Global Search Option

A common discussion that arises when an optimization problem is solved is whether or not the obtained optimum is a local or global optimum.

Local approximation based methods (gradient-based optimizations) are more susceptible to finding a local optimum, while global approximation methods (response surface methods) and exploratory techniques (genetic algorithms) are less susceptible than local approximation based methods to finding a local optimum. In other words, these techniques improve the chances of finding a more global optimum. However, no algorithm can guarantee that the optimum found is in fact the global optimum. An optimum can be guaranteed to be the global optimum only if the optimization problem is convex. For a convex optimization problem, the objective function and feasible domain need to be convex. Unfortunately, in reality, most engineering problems being solved cannot be shown to be convex. Therefore, for practical problems, a global optimum remains elusive. Different algorithm types simply alter the chances of finding a more global optimum, not guarantee it. With that consideration, it is important to keep in mind that algorithms which improve the chances come at a computational cost, and most often this can be significant.

Figure 1 illustrates the concept of a convex problem as discussed above. A convex optimization problem has just one minimum (or maximum). This minimum (Point A in the image) is the global minimum.

Figure 1. Convex Function, f(x)
In the case of non-convex problems solved using gradient-based techniques, the inherent behavior is that the optimized result obtained is dependent on the initial design starting point. This makes these types of algorithms all the more susceptible to finding local optimum. Recently implemented in OptiStruct version 11.0, is a new global search algorithm - an extension to the gradient-based optimization approach. The approach is called Multiple Starting Points Optimization. This global search algorithm performs an extensive search of the design space for multiple starting points to improve the chances of finding a more global optimum. Being dependent on the initial design starting point, n different design starting points could potentially result in n different optimum solutions. It is also highly likely that different design starting points could result in the same optimum solution. However, this does not mean that the optimum solution found is the global optimum. This concept is illustrated in Figure 2.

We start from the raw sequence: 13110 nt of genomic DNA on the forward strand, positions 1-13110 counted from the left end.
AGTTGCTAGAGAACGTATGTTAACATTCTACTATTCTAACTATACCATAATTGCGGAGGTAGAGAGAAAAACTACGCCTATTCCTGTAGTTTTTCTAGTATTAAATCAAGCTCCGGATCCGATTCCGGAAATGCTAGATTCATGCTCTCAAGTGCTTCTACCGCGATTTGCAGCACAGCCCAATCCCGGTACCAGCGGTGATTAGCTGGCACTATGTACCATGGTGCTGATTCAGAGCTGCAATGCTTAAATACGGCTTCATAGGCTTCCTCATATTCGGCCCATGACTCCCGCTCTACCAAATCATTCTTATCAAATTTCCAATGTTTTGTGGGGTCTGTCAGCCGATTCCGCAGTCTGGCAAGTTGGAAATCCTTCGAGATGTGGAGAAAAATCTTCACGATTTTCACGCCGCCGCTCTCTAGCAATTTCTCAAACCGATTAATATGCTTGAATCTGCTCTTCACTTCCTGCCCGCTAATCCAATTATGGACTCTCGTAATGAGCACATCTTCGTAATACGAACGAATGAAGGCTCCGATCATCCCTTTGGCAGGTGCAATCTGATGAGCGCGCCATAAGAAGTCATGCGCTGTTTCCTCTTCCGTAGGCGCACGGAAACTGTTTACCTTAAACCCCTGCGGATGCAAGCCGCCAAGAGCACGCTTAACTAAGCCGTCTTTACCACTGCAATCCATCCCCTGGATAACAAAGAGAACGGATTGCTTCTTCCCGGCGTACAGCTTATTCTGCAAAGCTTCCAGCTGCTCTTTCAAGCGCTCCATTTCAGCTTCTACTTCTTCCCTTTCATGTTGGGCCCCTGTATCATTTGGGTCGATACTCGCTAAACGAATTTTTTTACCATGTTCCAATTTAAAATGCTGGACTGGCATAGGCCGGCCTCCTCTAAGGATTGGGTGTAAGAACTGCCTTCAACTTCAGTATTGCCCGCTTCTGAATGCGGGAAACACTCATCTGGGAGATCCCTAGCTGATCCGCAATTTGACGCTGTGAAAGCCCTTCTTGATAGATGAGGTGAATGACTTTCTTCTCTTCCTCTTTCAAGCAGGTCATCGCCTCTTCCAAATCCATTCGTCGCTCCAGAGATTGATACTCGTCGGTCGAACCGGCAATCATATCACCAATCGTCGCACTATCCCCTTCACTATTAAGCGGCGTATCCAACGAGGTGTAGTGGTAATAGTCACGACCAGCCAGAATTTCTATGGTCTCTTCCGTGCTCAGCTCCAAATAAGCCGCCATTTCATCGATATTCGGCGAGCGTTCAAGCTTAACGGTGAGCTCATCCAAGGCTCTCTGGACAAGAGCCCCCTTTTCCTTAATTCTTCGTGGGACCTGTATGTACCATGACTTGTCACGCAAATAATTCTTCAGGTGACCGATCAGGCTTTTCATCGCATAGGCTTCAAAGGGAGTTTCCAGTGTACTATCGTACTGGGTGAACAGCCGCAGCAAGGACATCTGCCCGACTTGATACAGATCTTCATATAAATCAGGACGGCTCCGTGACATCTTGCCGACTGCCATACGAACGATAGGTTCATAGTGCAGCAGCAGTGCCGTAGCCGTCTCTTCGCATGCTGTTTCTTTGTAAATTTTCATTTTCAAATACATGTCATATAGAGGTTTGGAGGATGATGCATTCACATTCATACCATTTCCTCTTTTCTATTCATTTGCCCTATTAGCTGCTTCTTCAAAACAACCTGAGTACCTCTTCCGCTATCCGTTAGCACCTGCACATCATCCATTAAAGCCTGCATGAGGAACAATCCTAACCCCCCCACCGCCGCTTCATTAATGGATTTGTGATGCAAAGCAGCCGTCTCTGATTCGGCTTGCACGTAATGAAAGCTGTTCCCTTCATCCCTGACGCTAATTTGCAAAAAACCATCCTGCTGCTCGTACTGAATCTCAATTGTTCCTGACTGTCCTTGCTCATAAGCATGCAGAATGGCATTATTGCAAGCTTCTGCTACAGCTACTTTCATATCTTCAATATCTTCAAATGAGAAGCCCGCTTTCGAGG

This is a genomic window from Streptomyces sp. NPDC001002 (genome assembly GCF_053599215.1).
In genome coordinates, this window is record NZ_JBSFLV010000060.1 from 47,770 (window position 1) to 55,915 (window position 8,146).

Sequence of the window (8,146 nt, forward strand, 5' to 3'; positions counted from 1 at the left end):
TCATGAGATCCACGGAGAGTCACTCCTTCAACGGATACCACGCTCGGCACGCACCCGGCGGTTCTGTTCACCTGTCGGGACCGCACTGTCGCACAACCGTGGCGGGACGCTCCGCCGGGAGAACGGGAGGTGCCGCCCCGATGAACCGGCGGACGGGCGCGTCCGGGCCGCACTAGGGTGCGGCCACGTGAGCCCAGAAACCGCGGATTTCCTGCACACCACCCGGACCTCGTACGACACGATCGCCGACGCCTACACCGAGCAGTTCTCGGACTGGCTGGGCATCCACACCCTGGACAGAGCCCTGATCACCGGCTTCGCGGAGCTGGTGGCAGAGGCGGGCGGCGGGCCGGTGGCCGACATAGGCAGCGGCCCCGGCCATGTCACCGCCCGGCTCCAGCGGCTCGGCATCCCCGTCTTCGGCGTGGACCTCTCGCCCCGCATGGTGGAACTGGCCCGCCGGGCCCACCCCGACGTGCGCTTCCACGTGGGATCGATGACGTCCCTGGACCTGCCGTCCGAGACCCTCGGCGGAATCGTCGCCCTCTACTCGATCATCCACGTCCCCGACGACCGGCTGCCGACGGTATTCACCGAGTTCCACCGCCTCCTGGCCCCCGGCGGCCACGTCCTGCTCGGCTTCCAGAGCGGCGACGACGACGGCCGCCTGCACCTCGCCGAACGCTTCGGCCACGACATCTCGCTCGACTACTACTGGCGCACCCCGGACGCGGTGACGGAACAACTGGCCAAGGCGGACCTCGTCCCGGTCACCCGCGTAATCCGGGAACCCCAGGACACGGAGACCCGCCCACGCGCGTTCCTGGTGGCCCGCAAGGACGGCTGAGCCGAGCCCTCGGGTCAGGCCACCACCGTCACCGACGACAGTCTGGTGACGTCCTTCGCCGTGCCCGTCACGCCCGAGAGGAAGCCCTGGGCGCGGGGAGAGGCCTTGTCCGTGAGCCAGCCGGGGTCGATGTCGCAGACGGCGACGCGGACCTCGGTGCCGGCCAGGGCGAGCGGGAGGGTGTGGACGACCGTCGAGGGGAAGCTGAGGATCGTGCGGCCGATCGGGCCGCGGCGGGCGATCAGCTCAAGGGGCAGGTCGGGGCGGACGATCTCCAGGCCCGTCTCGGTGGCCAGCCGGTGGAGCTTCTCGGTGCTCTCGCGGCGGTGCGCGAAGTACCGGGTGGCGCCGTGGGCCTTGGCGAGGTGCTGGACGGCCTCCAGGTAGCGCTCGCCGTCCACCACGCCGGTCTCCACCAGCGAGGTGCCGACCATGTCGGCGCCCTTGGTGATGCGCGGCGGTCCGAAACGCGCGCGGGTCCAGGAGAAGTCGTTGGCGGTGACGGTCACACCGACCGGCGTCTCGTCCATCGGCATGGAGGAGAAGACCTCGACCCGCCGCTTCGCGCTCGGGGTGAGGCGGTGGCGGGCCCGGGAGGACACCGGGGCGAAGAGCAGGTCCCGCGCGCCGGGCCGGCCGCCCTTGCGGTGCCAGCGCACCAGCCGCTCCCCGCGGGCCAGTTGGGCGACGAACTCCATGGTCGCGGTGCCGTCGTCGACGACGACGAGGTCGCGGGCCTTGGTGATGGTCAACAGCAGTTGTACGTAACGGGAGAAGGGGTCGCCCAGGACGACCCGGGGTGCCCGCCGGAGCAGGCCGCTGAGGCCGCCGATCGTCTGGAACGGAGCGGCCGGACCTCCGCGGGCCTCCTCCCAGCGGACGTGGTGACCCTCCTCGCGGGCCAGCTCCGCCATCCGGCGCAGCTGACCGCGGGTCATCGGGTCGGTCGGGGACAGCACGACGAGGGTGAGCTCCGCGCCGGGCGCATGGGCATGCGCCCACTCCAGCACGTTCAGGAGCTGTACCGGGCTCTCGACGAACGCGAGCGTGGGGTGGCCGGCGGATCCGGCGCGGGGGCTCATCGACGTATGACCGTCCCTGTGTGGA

Figure 2. Non-convex Function, f(x)

Consider the non-convex function, f(x), bounded by -a ≤ x ≤ b. Optimizing a design from design starting point A will result in the optimum solution, P. Similarly, optimizing a design from starting point B will result in the same optimum solution, P. On the other hand, optimizing a design from initial design starting point C will result in the optimum solution, Q. From this, it can be seen that through the multiple starting points approach, a global optimum cannot be guaranteed (as with any other algorithm), but at the same time, the chances of finding a more global optimum are improved.

The Global Search Option (GSO) in OptiStruct is supported for Size and Shape Optimization.


Identifying a global search optimization study is done through the DGLOBAL entry in the I/O Options section of the input deck, and the parameters required to setup and run a GSO are defined on the DGLOBAL Bulk Data Entry.


The Global Search Optimization can be run in parallel with the help of the Domain Decomposition Method (DDM). In this process, the starting points (NPOINT) are assigned in parallel to the DDM MPI processes (first level of parallelization). If enough number of cores are available on the machine, you can use PARAM,DDMNGRPS,<ngrps> to divide the number of MPI processes (-np) into groups. The starting points are again assigned sequentially, but now they are assigned to the MPI process groups (instead of individual MPI processes). Each MPI process group will now solve a starting point via DDM geometric partitioning (second level of parallelization).

For additional information, refer to DDM Level 2 – Parallelization of Geometric Partitions in Domain Decomposition Method (DDM).


If multiple starting points from defined via DGLOBAL entry converge to multiple unique designs, then the output files corresponding to each unique design are retained in your working directory. If all starting points converge to a single design, then only one set of output files are retained, corresponding to this common design.